Westlawn Institute was SOLD

Discussion in 'Boat Design' started by cneville, Jan 4, 2015.

  1. cneville
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    cneville Designer / Small Craft NA

    Westlawn Institute of Marine Technology changed owners 01/01/15. I cannot say sold except maybe in the legal sense because I don't think any significant money actually changed hands. In any event it does have new owners.

    The change was not without challenge. I know this because I was one of those challenging the outcome. To be specific I was a member of the Board of Directors of Westlawn and had been for about 8 years. I was informed several days before Christmas that three individuals had made a bid to take over Westlawn. To the best of my knowledge little or no money was offered by them for that acquisition. What they offered was to absolve it's current owners ABYC of any and all obligations related to the school.

    ABYC's inclination was clear from the outset. Their goal was to get rid of Westlawn and the cost and obligations that it dictated. That included a relatively modest annual shortfall (in the scope of businesses) , but one still over 100 thousand dollars. If they had kept it there was also presumably a responsibility to pay-out current students at the cost of maybe 150 thousand dollars or more. The decision was made that Westlawn must go and that was clearly their prerogative.

    The new potential owners who had surfaced after the Professional Boatbuilder article by Dan Spurr had an aggressive timeframe. They wanted to close the deal before the end of the year. That was less than two weeks away and over a holiday period where many of those responsible might have limited availablility. But the push was on to make the deal go through. Unfortunately the board of directors of Westlawn, again of which I was a member, needed to approve the deal. Actually as structured the new owners chose to avoid that step by asking existing board members not to approve the deal, but to simply step down with signature on an authorization of unanimous consent.

    Over the Christmas and New Years holiday several of the board members of Westlawn felt that it was either not in the best interest of the school itself or not in the best interest of the 100+ current students of the school to sign that authorization. I'll save you the minutia of the week of back and forth between ABYC and the various board members trying to coax them along. The bottom line is that on New Years Eve ABYC revealed that they could (according to the applicable bylaws) fire four of the board members. That left three remaining: One the ABYC president, one who was early on been sympathetic to ABYC's desire to unload Westlawn, and one who was the current (former) director of Westlawn. They voted and by a two to one margin Westlawn was "sold" to the new entity. By their own outline that transfer resulted in the firing of the director and others responsible for the schools day to day operations.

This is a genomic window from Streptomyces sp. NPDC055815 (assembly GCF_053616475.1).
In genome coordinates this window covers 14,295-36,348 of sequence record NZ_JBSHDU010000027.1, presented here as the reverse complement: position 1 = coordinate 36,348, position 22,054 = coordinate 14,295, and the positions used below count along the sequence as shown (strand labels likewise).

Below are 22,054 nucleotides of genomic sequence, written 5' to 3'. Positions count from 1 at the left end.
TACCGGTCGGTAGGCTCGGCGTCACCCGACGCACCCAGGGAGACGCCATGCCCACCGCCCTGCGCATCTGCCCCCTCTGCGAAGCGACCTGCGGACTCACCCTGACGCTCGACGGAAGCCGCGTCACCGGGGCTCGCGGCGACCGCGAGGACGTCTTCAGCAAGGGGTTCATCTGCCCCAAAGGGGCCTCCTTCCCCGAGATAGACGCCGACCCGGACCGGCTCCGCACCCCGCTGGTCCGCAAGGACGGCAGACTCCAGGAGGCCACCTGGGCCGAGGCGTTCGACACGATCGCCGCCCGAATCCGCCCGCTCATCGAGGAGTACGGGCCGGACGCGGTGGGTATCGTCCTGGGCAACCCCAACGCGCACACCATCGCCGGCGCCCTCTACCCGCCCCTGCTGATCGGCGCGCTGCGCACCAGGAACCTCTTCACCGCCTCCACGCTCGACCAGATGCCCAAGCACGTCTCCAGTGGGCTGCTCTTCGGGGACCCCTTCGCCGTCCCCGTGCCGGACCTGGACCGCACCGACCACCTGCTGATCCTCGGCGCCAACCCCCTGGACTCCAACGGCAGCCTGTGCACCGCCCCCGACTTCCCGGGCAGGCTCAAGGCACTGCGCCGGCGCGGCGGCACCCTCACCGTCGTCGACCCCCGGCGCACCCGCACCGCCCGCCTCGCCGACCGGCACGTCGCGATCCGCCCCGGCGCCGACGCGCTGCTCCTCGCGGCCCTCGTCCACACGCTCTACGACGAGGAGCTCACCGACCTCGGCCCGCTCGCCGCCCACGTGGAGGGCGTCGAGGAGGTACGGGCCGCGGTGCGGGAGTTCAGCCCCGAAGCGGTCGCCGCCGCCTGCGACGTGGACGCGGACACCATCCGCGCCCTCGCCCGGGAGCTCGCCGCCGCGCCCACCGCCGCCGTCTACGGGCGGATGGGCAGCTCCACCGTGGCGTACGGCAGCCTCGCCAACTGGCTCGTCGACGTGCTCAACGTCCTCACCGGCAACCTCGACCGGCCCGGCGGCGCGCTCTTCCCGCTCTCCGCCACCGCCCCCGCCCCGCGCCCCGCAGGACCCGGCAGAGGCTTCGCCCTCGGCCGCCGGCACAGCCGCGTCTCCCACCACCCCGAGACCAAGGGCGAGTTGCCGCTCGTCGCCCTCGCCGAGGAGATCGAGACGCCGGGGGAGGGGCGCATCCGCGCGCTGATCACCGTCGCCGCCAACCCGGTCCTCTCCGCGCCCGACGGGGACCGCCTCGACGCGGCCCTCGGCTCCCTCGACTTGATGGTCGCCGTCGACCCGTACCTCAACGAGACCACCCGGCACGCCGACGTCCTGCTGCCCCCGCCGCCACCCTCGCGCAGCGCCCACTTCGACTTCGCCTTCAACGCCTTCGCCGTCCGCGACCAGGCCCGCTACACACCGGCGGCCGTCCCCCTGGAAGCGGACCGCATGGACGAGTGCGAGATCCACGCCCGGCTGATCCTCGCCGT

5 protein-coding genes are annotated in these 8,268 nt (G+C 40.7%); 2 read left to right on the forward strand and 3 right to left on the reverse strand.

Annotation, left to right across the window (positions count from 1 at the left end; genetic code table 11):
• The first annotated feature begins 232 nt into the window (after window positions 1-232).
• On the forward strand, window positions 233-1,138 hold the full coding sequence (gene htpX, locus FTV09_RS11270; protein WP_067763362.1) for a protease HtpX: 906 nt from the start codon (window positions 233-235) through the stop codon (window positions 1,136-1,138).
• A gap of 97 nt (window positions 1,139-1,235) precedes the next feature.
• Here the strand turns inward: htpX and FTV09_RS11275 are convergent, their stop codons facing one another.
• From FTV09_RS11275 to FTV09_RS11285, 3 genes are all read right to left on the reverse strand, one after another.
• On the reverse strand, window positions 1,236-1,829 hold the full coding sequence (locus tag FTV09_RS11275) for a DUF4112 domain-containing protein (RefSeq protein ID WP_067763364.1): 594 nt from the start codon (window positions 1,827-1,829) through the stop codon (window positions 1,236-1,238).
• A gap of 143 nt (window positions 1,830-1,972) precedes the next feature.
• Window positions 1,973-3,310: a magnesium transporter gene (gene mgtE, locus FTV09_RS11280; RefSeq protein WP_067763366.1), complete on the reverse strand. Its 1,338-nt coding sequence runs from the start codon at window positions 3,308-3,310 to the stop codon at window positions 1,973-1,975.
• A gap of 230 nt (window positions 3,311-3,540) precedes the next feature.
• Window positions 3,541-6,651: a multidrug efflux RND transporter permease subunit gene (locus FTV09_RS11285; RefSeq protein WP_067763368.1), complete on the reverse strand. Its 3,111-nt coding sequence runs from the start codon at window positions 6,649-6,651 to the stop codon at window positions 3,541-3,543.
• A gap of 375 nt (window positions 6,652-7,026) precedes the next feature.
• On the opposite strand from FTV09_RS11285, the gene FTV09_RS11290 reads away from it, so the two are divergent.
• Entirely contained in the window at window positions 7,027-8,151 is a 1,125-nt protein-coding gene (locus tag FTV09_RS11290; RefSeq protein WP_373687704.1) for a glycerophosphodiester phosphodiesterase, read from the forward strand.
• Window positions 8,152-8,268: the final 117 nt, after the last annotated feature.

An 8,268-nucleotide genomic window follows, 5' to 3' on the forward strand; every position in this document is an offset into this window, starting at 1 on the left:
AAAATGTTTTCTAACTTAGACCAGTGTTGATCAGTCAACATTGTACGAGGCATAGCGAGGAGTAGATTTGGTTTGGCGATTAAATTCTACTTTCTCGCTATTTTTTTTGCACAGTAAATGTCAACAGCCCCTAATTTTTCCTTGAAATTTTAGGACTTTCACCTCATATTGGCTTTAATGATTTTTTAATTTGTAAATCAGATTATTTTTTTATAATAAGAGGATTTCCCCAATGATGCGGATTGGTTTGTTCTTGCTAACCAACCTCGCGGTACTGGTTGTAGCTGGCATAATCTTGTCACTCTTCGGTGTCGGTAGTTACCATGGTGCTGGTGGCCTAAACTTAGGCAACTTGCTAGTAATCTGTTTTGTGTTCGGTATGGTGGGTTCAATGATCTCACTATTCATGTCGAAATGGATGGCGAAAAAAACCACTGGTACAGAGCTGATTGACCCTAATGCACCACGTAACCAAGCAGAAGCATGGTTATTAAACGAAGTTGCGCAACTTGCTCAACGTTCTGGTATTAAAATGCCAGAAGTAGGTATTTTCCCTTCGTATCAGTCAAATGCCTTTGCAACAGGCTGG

So what does that mean. Westlawn's history is well documented. The plans of the three new owners are at best vague. They have expressed little more than a plan to "bring Westlawn into the 21st century" with adaptations in systems and technology. I don't know exactly what that means. If it had been clear I might have voted for their approval. I do know that several of us who felt an obligation to the school saw little evidence of their practical experience needed to pull that off.

    I would like to think Westlawn will have a long and robust future. It would be ashamed if it does not reach it's 100'th anniversary. While I'm saddened to no longer be associated with her, that does not change my affection nor my hope for her future. I wish the best for Westlawn as she moves forward.

    Unfortunately I think the way the change was undertaken does not speak well for how the school will be handled in the future. I also think that the way everyone was handled in the process was at best classless. As for new or potential students I could only suggest that you sit still and wait to see how things sort out.

    But then that's just my opinion.

    Chuck Neville
    Yacht Designer
    former Westlawn BOD member.
     
  2. SamSam
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    SamSam Senior Member

    What was this article about?

    Is Westlawn a non-profit organization?
     
  3. Landlubber
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    Landlubber Senior Member

    Thanks for that insight Chuck, all the best.
     
  4. FMS
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    FMS Senior Member

  5. SamSam
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    SamSam Senior Member

    Thanks
     
  6. DCockey
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    DCockey Senior Member

    Previous thread about Westlawn and the ABYC: http://www.boatdesign.net/forums/education/westlawns-future-51874.html The most recent post on that thread is:
    David Smyth of El Segundo, California (presumably the same David Smyth who posts here as u4ea32) on his LinkedIn page says:
     
  7. DCockey
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    DCockey Senior Member